The recent controversy over the encroachment on Phu Thap Boek mountain is simply another example of the uncontrolled growth of tourism in Thailand. In the past couple of years, many resorts and tourist lodges had sprung up at the top of Phu Thap Boek mountain in Phetchabun, which was originally meant to be preserved for Hmong resettlement and kept as a natural upstream habitat.
But today the omnipresent sight of Phu Thap Boek is not of a lush green forest, but of shoddy buildings and hideous hotel resorts that have illegally invaded the area.
Royal Forestry Department and the Social Development and Welfare Department officials on Thursday surveyed the area encroached on and agreed to create a master plan to crack down on illegal buildings at Phu Thap Boek.
Let’s hope they also crack down on the illegal commerce taking place at the peak. Unfortunately, what happened at Phu Thap Boek seems like deja vu for most of the tourist destinations located within national parks.
A couple of years ago, authorities investigated encroachment on state-owned land in Suan Phung, a district in Ratchaburi near the Thai-Myanmar border where the forest and greenery had been destroyed to make way for hotels and restaurants to attract tourists.
Last year, nature-lovers also raised the issue of illegal commercial activity taking place in national park forests in Wang Nam Khieo district in Nakhon Ratchasima province to the Natural Resources and Environment Ministry.
Based on lessons of other national parks, which saw the rapid growth of commerce and hotels, the encroachment at Phu Thap Boek should have been prevented, but it was not. The authorities continue to fail to properly manage tourism hotspots to effectively protect Thailand’s natural resources.
To fix the problem, authorities now plan to demolish some of the buildings at Phu Thap Boek, which were constructed without proper permission. But construction materials and polluted waste could have a long-lasting impact on the site.
In fact, Phu Thap Boek was meant to be a resettlement area for hill-tribe people. In 1966, the government gave the Welfare Department permission to use about 47,000 rai of land on Phu Thap Boek for Hmong hill-tribe people from various provinces of the country to live on. The peak is one of the largest areas for cabbage plantations in Thailand.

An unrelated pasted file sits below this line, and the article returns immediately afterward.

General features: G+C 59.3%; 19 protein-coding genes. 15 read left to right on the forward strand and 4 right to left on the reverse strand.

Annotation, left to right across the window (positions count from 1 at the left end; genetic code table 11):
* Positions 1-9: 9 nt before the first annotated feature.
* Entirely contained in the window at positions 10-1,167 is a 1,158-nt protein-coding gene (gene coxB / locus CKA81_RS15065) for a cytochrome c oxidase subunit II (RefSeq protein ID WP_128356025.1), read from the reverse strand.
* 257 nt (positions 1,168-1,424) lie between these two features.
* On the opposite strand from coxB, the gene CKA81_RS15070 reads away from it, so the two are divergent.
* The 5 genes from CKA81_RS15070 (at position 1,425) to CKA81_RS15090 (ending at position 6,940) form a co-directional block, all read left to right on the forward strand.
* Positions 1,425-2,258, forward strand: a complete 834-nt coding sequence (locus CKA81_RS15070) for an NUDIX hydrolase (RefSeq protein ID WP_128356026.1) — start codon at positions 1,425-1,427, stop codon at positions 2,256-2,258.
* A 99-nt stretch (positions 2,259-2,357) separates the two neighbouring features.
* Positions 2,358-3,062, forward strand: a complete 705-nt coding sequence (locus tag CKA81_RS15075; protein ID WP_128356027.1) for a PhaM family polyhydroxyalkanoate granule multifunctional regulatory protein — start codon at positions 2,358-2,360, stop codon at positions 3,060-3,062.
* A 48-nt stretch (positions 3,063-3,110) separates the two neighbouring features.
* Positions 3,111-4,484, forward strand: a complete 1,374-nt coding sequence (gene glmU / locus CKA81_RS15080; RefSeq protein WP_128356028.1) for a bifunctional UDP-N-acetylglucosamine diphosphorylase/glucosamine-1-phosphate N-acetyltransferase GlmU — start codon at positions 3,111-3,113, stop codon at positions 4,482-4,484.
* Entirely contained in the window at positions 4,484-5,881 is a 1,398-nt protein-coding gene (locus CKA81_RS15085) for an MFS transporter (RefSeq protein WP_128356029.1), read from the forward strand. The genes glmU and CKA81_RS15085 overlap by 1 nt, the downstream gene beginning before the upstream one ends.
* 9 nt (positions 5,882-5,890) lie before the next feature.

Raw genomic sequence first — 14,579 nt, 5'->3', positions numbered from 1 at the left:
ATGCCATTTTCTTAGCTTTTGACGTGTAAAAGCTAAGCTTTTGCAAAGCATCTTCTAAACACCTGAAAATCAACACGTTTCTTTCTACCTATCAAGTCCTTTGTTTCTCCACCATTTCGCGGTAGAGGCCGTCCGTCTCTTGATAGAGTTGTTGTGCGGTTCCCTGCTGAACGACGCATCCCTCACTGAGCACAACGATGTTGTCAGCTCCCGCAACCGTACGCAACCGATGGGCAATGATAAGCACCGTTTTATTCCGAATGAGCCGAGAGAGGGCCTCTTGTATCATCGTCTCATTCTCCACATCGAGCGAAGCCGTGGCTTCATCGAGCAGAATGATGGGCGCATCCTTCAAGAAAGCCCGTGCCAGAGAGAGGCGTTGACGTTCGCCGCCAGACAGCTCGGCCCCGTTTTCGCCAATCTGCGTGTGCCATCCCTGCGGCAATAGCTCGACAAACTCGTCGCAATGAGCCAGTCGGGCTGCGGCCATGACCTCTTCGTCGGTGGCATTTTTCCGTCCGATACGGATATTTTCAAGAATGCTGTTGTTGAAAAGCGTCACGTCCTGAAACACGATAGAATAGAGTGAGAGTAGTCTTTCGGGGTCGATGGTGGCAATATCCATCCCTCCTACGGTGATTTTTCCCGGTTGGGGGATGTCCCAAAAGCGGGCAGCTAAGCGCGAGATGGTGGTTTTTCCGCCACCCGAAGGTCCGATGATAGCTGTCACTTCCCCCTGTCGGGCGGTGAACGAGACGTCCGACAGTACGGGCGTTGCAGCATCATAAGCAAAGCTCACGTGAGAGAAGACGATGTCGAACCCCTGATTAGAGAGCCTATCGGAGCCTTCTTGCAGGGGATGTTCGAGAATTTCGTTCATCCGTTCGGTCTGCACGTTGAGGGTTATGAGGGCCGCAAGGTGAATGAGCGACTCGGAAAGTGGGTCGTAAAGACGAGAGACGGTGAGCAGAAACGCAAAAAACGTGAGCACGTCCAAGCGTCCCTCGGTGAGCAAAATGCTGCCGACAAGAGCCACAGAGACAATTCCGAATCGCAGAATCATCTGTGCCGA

The resettlement project was intended to preserve the cultural diversity of ethnic minorities by giving them land to practice their traditional agricultural lifestyle on, growing economically viable crops such as cabbages and other cold-climate produce as a means of livelihood.
But in recent years, the national parks instead became trendy tourist destinations — especially for urban tourists seeking a respite from crowded cities.
After Phu Thap Boek was discovered by tourists, the welfare-allotted land began to change hands to investors. Without proper supervision by authorities, the peak rapidly became the site of unmanaged and uncontrolled commercial businesses, at the expense of its natural charm.
The new buildings were constructed without taking into account the pollution they caused to the surroundings. There are no laws to regulate the height of buildings or the use of construction materials with the least damaging impact on the forest. The mountain’s soil — which naturally absorbs rain water — had been replaced by cement pathways. Meanwhile, massive piles of waste are evidence that Phu Thap Boek was far from prepared to receive hordes of tourists.
The Royal Forestry Department and the Social Development Welfare Department have no other option but to evict the illegal commercial establishments from the area and to reforest the site.
Strict enforcement of the court order to remove the restaurants and resorts must be carried out to set an example — national parks cannot be compromised by illegal means. Authorities, meanwhile, need to lay down rules and regulations to properly manage tourist destinations to ensure that commercial activities do not adversely affect the unique characteristics of a place.
Some national parks limit the numbers of visitors allowed per day to avoid overcrowding and uncontrolled pollution. It is also not necessary for a national park to have fancy hotels or five-star resorts.
Finally, tourists must learn how to be eco-friendly. Travelling to parks should not be about comfortable infrastructure — it is about how tourism can co-exist with the local community. The success of a tourist destination lies in its ability to maintain its unique charm and engage the local community to take part in its development, not force visitors upon them at their expense.